Published On: Thu, Jul 11th, 2013

DSM launches EcoPaXX in insulating profiles for aluminum windows

Royal DSM, the global Life Sciences and Materials Sciences company, says producers of aluminum window systems can make more sustainable products by using insulating profiles made from its EcoPaXX® polyamide 410, a polymer with a bio-based content of 70%. Aluminum window suppliers are looking for new ways to bring more sustainable products to the market, and EcoPaXX provides them with an excellent opportunity to do so.

DSM launches EcoPaXX in insulating profiles for aluminum windows

DSM launches EcoPaXX in insulating profiles for aluminum windows

Aluminum frames incorporate insulating profiles to provide a thermal break between the profiles that eventually become part of the inside and outside of a building respectively. The thermal breaks also contribute to the mechanical integrity of the windows, and so need to be made in high performance materials, currently still mainly polyamide 66. These highly engineered thermal breaks make an important contribution to the energy efficiency of the building.

Buildings now account for over 40% of the world’s energy consumption and are also responsible for the majority of CO2 emissions, according to the Organisation for Economic Co-operation and Development (OECD). The building sector offers twice as much potential for cutting CO2 emissions as the transport sector. While energy-efficiency of a building in use is the most important aspect of product sustainability, the issue encompasses much more than this. Resource management and the total carbon footprint of individual materials used to construct a building are more and more being taken into account.

Environmental Product Declarations are increasingly influencing architects in their choices of systems. Environmental assessment schemes such as BREEAM, the Building Research Establishment Environmental Assessment Method, and LEED, Leadership in Energy and Environmental Design from the US Green Building Council, both of which consider the use of sustainable materials used in buildings, are gaining in importance around the world.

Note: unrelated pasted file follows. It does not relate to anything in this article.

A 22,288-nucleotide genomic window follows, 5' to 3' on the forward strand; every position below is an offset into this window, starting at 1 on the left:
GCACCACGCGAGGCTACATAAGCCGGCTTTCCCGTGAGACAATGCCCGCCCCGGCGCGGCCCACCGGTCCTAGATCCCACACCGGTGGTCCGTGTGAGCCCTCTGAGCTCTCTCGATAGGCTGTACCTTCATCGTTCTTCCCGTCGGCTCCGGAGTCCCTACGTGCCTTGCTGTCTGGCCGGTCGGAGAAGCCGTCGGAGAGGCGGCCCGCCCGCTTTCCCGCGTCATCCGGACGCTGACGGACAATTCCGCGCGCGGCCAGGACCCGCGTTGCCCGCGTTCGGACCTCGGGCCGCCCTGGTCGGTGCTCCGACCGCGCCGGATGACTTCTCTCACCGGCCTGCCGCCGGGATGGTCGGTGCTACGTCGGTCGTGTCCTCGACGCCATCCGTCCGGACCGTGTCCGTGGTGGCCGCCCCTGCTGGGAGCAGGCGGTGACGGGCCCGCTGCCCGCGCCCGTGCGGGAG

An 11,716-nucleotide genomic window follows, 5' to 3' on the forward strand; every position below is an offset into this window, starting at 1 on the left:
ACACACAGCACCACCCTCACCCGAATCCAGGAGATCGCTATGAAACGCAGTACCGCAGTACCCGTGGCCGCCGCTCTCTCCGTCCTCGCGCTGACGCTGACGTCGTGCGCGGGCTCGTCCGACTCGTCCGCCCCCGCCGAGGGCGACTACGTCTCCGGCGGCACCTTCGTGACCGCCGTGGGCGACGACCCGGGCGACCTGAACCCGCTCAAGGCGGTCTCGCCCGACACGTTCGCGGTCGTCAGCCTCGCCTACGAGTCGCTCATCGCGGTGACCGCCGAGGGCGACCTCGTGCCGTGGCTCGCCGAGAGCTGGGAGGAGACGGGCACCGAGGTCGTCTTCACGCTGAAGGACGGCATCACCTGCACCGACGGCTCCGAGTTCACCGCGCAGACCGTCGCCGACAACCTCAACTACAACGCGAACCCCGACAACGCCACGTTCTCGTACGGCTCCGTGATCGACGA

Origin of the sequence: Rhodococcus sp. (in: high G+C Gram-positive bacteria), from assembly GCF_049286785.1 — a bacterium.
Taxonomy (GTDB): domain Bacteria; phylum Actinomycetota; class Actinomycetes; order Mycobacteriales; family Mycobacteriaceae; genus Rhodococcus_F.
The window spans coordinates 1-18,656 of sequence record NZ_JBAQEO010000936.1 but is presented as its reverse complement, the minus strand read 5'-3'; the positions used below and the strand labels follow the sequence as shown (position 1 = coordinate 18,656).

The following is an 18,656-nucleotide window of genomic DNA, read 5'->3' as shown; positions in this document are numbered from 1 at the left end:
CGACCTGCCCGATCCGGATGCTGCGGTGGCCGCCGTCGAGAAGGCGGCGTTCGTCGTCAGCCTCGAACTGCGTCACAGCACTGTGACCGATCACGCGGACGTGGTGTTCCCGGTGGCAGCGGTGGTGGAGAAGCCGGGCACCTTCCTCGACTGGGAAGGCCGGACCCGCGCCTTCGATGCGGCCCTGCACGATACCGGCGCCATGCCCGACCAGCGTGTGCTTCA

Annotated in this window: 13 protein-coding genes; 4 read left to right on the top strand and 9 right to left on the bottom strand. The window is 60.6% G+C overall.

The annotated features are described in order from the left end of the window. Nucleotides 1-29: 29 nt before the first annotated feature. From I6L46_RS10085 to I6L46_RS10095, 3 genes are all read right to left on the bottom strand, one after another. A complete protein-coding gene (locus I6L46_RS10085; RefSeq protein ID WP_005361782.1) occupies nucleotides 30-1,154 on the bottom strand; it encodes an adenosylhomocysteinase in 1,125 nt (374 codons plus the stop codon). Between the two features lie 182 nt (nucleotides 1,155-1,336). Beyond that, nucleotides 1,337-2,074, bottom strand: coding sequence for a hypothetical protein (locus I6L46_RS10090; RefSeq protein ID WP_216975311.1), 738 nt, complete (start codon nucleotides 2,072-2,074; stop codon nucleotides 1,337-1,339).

“Leading and innovative aluminum window producers want to develop product offerings that not only demonstrate sustainability in the use phase, but also demonstrate sustainability in the materials used to construct their products,” says Caroline Mitterlehner, Global Segment Manager Building and Construction at DSM. “The vision is to move towards the use of materials with a bio-based content and a lower carbon footprint than current products used.”

EcoPaXX answers the increasing need for the use of sustainable raw materials in buildings. Approximately 70% of the polymers building blocks are derived from the castor plant (Ricinus Communis), a renewable resource. EcoPaXX has been proven to be carbon neutral from cradle to gate, meaning that the carbon dioxide (CO2) generated in producing the polymer is completely compensated by the CO2 absorbed during plant growth.

EcoPaXX has numerous advantages over other engineering plastics in insulating profiles, above and beyond those associated with its environmental credentials. Its high melting point of 250°C enables it to pass through the powder coating process in a fully assembled aluminum frame, facilitating the assembly process. EcoPaXX offers excellent hydrolysis and chemical resistance, and offers significantly lower moisture absorption than PA66. Window profiles incorporating EcoPaXX can be designed to conform to requirements laid down in EN14024 standard, which sets requirements for mechanical performance of metal profiles with thermal barrier.

“The use of more materials made from renewable resources in buildings, with a lower carbon footprint than currently used materials, contributes to a more sustainable environment,” adds Caroline Mitterlehner. “The use of materials like EcoPaXX not only contributes to the energy efficiency of buildings in use, but also secures a more sustainable production chain.” This is fully in line with DSM’s strategy to apply its Bright Science for Brighter Living.More information can be found at